More than 2,000 people are in town this weekend for the 2017 Eagles State Pool Tournament.
The tournament takes place at the D&N Event Center, with at least 80 tables set up to accommodate the competition.
“This is a real big deal for North Platte,” said Larry Mora, tournament director. “It’s probably even bigger than the state shuffleboard tournament we did last month. We should have right around 1,100 pool players plus friends, guests and others. We’ve got it figured to about a $100,000 economic impact to North Platte.”
Players competed in singles tournaments Friday. Team competition heats up from 9 a.m. to about 5 p.m. today and from 9 a.m. to about 2 p.m. Sunday. Champions will be crowned Sunday afternoon.
All the games are eight-ball and the cost for an eight-person team to enter the tournament is about $340.
“It costs a lot of money to bring the pool tables in, renting the building and other expenses,” Mora said. “We do it to raise money to donate back to the community. By the time the weekend is over we raise between $10,000 and $20,000.”
There are also vendors who offer pool cases, sticks, chalk holders or whatever a player might need.
Players from all over the state make the trek to the various sites that change every year.
Josh Hicks and his brother Jacob, both of Omaha, have been competing together for a few years.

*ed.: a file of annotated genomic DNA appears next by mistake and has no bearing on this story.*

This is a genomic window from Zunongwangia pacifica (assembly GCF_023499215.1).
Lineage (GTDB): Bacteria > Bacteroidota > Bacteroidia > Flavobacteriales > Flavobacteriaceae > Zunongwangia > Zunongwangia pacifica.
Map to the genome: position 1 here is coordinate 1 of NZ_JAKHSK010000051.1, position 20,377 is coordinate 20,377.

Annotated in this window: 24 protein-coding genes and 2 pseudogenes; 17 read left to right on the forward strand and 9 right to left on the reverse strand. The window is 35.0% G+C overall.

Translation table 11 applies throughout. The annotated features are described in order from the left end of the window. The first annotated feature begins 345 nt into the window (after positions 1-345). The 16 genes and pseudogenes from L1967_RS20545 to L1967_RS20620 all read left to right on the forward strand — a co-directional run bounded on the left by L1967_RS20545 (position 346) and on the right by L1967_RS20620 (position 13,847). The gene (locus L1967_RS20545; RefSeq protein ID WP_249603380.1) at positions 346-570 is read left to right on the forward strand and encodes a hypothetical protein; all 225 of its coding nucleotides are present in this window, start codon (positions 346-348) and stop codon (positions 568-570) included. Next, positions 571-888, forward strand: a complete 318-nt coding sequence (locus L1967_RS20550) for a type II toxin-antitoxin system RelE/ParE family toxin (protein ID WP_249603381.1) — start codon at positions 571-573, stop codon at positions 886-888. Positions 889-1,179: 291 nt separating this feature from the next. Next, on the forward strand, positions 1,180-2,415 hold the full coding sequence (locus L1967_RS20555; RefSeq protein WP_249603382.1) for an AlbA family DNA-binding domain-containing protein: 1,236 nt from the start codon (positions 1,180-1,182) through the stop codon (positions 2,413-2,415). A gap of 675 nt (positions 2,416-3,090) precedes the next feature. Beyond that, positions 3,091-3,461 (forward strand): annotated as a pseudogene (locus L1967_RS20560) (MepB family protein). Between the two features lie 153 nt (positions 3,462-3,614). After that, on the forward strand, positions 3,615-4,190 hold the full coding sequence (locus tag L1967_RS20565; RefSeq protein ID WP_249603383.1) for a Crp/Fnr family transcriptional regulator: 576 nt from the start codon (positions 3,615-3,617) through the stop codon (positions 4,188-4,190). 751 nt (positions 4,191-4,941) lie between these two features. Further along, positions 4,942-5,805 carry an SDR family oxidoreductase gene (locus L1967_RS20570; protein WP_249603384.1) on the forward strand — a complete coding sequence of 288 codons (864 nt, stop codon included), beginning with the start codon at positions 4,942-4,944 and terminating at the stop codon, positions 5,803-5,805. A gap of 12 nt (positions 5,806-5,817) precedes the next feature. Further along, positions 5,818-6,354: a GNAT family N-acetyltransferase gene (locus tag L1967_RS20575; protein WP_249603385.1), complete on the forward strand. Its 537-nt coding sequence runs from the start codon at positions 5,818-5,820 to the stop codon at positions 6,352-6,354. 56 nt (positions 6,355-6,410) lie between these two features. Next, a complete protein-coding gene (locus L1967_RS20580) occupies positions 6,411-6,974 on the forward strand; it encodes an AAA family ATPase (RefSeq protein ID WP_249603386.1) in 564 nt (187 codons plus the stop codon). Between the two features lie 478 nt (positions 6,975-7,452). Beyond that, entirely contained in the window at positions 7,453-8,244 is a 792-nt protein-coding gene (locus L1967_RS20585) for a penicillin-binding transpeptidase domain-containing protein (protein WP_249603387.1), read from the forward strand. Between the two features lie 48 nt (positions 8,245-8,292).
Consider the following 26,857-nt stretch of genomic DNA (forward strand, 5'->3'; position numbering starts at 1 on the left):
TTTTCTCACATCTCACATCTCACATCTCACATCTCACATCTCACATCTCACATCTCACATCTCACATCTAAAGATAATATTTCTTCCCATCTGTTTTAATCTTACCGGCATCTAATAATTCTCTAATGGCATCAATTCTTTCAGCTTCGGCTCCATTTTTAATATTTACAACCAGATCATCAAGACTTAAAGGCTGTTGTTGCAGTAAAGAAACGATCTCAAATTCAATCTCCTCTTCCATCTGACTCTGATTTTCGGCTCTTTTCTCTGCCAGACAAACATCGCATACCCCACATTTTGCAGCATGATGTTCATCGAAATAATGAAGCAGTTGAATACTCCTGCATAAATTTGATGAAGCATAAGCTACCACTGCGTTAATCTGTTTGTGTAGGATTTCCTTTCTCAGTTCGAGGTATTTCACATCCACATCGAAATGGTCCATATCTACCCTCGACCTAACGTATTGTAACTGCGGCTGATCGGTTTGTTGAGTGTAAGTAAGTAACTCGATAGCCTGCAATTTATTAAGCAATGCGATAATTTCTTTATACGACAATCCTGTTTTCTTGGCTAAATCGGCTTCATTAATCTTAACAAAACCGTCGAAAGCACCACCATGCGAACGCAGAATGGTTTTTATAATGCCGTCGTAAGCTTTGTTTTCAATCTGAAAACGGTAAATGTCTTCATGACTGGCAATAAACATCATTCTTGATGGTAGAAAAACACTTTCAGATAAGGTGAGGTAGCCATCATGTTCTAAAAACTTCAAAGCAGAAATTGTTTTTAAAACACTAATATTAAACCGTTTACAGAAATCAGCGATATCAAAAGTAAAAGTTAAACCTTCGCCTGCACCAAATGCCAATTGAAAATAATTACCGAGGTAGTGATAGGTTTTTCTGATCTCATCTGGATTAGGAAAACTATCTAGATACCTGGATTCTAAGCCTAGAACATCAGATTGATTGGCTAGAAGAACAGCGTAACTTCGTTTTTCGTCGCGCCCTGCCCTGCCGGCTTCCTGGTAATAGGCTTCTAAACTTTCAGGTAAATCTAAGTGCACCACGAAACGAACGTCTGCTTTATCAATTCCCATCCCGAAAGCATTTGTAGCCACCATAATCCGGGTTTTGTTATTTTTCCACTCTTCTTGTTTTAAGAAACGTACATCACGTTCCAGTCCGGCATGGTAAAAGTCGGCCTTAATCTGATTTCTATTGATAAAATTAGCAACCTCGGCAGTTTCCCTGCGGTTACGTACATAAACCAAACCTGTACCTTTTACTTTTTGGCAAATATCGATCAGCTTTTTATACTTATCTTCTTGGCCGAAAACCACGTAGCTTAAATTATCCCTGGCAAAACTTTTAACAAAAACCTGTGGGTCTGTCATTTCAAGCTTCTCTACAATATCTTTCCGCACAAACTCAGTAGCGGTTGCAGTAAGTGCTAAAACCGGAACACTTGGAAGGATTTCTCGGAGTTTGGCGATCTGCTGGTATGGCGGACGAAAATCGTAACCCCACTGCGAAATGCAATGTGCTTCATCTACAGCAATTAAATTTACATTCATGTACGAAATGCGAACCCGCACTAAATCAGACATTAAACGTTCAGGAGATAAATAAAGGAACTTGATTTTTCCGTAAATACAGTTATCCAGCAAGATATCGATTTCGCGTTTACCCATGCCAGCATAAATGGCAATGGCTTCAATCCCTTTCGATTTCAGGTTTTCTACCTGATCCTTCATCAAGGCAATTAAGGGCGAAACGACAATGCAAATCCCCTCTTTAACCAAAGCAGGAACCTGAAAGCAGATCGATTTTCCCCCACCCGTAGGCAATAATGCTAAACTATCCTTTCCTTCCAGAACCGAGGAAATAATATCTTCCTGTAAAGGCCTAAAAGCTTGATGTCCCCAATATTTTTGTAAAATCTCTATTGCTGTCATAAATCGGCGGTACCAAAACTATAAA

“We’ve been involved in the Eagles tournament for about four or five years now going from city to city,” Jacob Hicks said. “We’ve been to Hastings, North Platte and Columbus and it’s a lot of fun.”
Tournament participants must belong to one of the Eagles Clubs in the state.
Mike Putnam of North Platte is playing in his sixth state tournament.
“I started on a Thursday league and then heard about the Tuesday league and went there,” Putnam said. “There’s some really good shooters in North Platte. If you can get in the top 20 in that Tuesday league, that’s an accomplishment.”
Putnam is also celebrating six years of sobriety.
“I really didn’t get into trouble, but I just wasn’t happy with life,” Putnam said. “A friend helped me get some things figured out. I still love pool. I can be around it and still have a blast. Life’s a lot better, a lot happier with my family.”